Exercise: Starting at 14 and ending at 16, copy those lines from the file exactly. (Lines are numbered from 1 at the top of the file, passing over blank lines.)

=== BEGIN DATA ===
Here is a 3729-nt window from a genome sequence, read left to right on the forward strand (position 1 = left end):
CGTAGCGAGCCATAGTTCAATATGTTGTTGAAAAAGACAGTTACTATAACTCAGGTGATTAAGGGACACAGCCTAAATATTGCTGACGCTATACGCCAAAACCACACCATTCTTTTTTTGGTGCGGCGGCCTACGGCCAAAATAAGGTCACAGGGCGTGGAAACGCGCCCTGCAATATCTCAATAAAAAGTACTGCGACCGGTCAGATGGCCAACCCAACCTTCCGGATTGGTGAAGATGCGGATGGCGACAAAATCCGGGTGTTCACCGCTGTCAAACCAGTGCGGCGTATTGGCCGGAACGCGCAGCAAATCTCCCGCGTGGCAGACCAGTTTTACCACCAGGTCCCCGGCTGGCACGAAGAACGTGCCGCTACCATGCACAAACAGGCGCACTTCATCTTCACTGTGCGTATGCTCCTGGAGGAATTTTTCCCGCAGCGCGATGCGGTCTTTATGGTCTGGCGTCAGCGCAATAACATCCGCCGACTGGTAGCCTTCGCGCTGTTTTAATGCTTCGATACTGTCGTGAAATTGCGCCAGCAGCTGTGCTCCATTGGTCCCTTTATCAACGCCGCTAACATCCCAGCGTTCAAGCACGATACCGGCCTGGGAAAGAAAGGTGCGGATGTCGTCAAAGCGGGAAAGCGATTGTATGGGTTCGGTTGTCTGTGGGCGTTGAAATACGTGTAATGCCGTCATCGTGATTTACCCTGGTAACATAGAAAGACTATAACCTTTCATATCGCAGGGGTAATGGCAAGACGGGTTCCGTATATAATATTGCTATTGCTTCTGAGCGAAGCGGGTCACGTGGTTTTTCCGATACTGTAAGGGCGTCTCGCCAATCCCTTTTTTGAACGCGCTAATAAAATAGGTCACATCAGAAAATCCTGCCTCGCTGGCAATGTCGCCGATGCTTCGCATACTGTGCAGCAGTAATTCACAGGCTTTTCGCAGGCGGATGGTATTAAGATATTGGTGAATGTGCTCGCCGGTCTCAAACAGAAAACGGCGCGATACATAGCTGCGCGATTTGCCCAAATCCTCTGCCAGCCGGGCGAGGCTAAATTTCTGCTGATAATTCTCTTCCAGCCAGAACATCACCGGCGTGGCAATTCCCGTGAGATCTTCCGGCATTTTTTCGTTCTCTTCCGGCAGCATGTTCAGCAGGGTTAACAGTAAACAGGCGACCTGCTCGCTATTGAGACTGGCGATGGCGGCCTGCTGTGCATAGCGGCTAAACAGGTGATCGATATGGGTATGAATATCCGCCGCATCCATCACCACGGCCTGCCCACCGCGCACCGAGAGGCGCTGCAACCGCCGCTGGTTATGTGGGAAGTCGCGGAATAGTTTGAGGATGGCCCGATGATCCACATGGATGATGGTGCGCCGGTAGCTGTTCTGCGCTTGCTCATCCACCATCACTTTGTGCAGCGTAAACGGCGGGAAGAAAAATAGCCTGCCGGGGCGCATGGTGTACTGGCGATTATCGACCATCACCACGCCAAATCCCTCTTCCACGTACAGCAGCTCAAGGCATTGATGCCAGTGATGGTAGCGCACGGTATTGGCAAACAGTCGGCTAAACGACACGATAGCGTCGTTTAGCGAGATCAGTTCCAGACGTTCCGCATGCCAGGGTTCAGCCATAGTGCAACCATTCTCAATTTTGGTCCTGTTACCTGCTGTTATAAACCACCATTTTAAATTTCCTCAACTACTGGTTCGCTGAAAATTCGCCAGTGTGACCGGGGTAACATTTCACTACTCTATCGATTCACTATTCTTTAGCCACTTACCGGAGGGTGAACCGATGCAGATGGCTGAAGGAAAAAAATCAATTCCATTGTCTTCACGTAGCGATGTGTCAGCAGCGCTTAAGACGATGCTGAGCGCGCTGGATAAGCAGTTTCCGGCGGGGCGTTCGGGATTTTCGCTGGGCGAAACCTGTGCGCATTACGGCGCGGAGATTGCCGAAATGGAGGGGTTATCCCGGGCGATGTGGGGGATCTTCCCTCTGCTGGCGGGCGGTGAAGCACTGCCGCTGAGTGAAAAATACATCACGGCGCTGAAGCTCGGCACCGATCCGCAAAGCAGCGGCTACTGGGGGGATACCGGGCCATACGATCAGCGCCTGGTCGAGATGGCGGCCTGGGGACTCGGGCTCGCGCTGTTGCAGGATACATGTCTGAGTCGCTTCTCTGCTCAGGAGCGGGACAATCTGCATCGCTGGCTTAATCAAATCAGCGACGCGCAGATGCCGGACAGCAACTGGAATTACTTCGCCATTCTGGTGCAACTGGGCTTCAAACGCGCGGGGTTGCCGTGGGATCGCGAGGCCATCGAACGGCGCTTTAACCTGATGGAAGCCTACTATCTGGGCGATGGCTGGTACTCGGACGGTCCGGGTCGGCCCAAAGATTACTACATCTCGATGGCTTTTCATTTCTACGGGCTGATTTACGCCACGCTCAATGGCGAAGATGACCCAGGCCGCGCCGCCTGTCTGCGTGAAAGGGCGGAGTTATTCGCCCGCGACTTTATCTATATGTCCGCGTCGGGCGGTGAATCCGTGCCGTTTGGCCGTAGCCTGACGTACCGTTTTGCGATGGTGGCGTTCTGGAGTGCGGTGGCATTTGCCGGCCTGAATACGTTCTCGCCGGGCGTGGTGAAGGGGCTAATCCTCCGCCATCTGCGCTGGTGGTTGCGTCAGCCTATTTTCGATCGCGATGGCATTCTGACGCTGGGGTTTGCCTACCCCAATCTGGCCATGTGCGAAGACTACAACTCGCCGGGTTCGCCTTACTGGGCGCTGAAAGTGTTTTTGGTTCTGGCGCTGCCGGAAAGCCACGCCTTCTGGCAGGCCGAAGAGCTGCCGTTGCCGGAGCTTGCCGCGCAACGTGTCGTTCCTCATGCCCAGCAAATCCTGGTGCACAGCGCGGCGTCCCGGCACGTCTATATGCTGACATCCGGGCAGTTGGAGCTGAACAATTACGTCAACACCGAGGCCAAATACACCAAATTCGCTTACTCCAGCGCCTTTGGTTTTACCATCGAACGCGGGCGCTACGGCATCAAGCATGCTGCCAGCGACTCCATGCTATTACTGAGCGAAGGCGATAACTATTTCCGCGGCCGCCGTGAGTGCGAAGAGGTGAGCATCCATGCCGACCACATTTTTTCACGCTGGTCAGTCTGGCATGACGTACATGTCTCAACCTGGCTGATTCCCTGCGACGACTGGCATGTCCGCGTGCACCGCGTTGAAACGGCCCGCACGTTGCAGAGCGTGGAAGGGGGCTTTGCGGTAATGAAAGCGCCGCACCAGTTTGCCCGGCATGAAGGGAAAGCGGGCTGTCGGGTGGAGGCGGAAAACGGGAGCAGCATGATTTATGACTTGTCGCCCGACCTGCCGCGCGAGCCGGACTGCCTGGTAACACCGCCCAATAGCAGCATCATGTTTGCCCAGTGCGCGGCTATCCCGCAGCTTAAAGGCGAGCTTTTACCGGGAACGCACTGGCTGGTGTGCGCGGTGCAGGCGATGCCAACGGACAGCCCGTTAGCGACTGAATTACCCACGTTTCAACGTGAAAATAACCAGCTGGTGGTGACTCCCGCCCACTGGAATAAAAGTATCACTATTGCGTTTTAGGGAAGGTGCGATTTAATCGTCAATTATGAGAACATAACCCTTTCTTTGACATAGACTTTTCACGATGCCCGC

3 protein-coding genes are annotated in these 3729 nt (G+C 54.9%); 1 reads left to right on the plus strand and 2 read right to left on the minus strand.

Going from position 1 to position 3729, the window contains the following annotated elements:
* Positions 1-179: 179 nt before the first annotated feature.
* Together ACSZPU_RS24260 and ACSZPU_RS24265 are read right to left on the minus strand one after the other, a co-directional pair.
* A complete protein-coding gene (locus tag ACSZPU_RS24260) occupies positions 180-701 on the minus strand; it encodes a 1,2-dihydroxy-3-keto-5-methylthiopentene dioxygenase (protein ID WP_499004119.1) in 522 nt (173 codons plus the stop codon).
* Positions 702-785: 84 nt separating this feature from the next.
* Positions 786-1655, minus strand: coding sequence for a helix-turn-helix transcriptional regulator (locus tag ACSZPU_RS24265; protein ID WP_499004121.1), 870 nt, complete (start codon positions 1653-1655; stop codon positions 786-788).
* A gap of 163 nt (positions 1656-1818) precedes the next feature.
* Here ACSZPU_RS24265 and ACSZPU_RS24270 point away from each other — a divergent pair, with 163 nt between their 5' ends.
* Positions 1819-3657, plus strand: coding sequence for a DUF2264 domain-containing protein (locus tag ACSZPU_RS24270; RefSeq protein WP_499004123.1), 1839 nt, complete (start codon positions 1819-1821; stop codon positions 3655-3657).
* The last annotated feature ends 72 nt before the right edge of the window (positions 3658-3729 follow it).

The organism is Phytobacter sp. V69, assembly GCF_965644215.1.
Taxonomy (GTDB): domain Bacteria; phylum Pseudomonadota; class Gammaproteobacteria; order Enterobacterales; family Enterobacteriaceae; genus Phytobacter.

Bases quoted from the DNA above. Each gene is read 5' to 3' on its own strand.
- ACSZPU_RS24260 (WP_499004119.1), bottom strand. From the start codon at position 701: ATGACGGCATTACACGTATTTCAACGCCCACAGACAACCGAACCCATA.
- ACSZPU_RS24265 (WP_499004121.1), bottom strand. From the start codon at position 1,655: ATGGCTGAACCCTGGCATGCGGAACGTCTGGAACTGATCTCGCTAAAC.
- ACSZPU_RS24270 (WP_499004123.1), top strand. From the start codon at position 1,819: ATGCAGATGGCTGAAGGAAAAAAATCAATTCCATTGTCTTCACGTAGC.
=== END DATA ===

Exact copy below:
The organism is Phytobacter sp. V69, assembly GCF_965644215.1.
Taxonomy (GTDB): domain Bacteria; phylum Pseudomonadota; class Gammaproteobacteria; order Enterobacterales; family Enterobacteriaceae; genus Phytobacter.

Bases quoted from the DNA above. Each gene is read 5' to 3' on its own strand.